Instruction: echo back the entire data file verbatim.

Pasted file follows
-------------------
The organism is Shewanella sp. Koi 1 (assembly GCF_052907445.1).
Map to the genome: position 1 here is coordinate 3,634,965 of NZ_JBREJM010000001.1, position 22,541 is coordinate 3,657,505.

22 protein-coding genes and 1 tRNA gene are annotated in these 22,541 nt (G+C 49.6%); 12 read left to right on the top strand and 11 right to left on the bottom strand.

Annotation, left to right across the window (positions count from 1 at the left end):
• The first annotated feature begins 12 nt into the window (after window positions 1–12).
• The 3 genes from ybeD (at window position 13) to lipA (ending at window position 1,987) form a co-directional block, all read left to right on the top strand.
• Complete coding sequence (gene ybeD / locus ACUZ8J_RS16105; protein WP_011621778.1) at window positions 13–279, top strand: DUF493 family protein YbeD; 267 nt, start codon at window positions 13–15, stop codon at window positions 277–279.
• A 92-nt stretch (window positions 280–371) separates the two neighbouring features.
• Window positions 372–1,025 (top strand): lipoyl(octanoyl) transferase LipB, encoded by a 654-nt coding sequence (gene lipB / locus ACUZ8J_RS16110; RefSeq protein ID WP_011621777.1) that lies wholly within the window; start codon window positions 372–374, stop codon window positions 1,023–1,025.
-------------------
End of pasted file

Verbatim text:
The organism is Shewanella sp. Koi 1 (assembly GCF_052907445.1).
Map to the genome: position 1 here is coordinate 3,634,965 of NZ_JBREJM010000001.1, position 22,541 is coordinate 3,657,505.

22 protein-coding genes and 1 tRNA gene are annotated in these 22,541 nt (G+C 49.6%); 12 read left to right on the top strand and 11 right to left on the bottom strand.

Annotation, left to right across the window (positions count from 1 at the left end):
• The first annotated feature begins 12 nt into the window (after window positions 1–12).
• The 3 genes from ybeD (at window position 13) to lipA (ending at window position 1,987) form a co-directional block, all read left to right on the top strand.
• Complete coding sequence (gene ybeD / locus ACUZ8J_RS16105; protein WP_011621778.1) at window positions 13–279, top strand: DUF493 family protein YbeD; 267 nt, start codon at window positions 13–15, stop codon at window positions 277–279.
• A 92-nt stretch (window positions 280–371) separates the two neighbouring features.
• Window positions 372–1,025 (top strand): lipoyl(octanoyl) transferase LipB, encoded by a 654-nt coding sequence (gene lipB / locus ACUZ8J_RS16110; RefSeq protein ID WP_011621777.1) that lies wholly within the window; start codon window positions 372–374, stop codon window positions 1,023–1,025.